Converse All Stars claim to be the "classic sneaker." So I was surprised to see a patent number printed inside my new pair of shoes. What innovative technology could possibly be found among a few swatches of rubber and canvas?
I was even more surprised when I looked up the patent. The patent (6,430,844) is for an invention on house slippers with fabric bottoms, not sneakers with rubber soles.
Then I looked closely at the soles of my Converses. At first I thought I must have stepped in something. But after I had read the "fabric" patent, the spotty patches of fuzz on my shoes now merited a closer look. Under a microscope, the fuzz appeared to be embedded in the rubber of the soles. It could no longer be explained as, say, some sticky mix of drier lint and spilled Coke. Was this fuzz actually the "fabric" described in the patent?
But why would someone invent sneakers that make it look like you have taken a careless walk through a laundromat? Does the fuzz somehow improve traction, like the microscopic hairs that let geckos climb on walls? That didn't seem likely. The fuzz appeared only around the perimeter of the soles and under the arches: areas that support the least amount of weight and have the least need for traction. Does the fuzz improve the wear of the soles? No. By the time my shoes were just a couple of months old, much of the fuzz had eroded down to bare rubber.
When I looked at other patents from the same inventors, I finally found an explanation.
Since my shoes were made in China, they were subject to an import tariff when they were shipped to the United States. And the import tariff is much lower for shoes with fuzzy fabric soles (like house slippers) than it is for shoes with rubber soles (like sneakers). According to the inventors, changing the shoe material can lower the duty from 37.5% down to just 3%. (6,471,491)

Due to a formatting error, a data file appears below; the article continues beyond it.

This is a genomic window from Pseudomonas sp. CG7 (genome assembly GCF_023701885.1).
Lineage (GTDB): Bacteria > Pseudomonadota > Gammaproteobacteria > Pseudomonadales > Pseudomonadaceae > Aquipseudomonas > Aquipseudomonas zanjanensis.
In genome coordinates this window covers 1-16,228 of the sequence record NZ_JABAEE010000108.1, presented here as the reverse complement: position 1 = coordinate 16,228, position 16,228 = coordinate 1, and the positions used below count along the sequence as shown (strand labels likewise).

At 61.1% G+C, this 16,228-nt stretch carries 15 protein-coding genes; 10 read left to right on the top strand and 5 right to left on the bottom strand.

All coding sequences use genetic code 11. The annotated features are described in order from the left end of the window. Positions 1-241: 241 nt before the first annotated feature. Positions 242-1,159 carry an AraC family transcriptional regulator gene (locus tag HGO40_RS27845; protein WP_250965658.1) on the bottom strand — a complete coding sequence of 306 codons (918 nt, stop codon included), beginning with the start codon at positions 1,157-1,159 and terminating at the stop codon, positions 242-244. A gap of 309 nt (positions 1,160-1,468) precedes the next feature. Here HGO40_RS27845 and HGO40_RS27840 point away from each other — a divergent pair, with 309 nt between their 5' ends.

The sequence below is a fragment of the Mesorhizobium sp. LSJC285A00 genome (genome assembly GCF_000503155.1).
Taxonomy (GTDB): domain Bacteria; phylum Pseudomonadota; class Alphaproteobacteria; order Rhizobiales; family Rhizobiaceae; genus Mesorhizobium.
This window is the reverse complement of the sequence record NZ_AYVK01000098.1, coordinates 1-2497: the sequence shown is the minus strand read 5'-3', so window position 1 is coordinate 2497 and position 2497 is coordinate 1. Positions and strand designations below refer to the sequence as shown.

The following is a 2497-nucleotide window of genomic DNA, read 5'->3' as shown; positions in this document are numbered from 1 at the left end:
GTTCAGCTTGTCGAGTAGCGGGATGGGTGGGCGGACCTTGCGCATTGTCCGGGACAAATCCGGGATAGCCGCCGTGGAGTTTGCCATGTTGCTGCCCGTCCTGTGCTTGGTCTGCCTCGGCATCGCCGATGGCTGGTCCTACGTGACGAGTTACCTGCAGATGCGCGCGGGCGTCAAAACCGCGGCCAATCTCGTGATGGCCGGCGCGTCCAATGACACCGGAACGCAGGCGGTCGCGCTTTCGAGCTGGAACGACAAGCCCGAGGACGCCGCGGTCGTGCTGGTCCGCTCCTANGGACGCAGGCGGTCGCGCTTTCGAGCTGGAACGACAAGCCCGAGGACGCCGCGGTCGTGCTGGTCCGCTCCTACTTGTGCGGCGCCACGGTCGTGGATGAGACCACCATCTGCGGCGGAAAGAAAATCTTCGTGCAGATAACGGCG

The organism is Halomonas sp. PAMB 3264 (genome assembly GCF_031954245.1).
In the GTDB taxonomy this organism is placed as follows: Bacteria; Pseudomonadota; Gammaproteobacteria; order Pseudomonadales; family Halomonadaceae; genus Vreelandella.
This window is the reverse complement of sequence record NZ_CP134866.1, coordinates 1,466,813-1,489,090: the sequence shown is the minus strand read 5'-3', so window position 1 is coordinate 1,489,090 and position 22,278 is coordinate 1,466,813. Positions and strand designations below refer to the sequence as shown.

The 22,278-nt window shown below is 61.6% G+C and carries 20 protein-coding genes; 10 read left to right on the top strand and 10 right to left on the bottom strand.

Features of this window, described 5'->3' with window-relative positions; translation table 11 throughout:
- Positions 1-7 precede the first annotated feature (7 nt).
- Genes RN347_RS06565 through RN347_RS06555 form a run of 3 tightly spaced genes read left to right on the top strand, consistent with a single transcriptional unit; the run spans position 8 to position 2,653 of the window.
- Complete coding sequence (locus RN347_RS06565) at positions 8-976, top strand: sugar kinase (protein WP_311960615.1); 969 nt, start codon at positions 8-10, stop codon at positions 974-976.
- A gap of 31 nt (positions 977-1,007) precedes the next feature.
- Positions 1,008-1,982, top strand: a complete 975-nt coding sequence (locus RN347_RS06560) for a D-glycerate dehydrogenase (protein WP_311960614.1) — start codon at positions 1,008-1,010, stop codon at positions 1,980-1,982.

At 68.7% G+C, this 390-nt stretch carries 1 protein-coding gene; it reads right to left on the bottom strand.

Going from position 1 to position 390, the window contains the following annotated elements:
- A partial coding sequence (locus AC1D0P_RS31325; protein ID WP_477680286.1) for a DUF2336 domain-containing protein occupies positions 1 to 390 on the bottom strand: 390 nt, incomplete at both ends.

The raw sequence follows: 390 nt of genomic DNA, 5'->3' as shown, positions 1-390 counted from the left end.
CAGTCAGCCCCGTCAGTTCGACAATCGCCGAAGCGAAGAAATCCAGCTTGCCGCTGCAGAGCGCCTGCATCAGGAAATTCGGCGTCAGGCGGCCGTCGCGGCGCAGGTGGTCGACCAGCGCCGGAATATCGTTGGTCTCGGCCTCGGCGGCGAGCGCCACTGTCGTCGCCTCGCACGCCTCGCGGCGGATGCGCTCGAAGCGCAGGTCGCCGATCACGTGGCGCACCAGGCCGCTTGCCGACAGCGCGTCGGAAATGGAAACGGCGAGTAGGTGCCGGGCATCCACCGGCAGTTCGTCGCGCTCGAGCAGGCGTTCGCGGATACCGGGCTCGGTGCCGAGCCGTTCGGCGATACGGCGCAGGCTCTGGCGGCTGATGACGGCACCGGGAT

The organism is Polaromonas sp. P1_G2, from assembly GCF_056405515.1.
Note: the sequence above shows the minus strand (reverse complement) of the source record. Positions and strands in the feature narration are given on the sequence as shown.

To benefit from a lower tariff, it isn't necessary to cover the entire sole with fabric. According to the inventors, "a classification may be based on the type of material that is present on 50% or more of the bottom surface." (6,471,491) This explains why the "fabric" fuzz extends mostly around the edges of my shoes, where it can take up a lot of area without interfering too much with the traction of the bare-rubber centers.
So the invention embodied in my shoes is not a technological advancement. It actually seems to be a small step backward in quality. Instead, my shoes embody an advancement in "tariff engineering." But perhaps, by putting up with a bit of fuzz, I can pay just a bit less for each new pair of sneakers.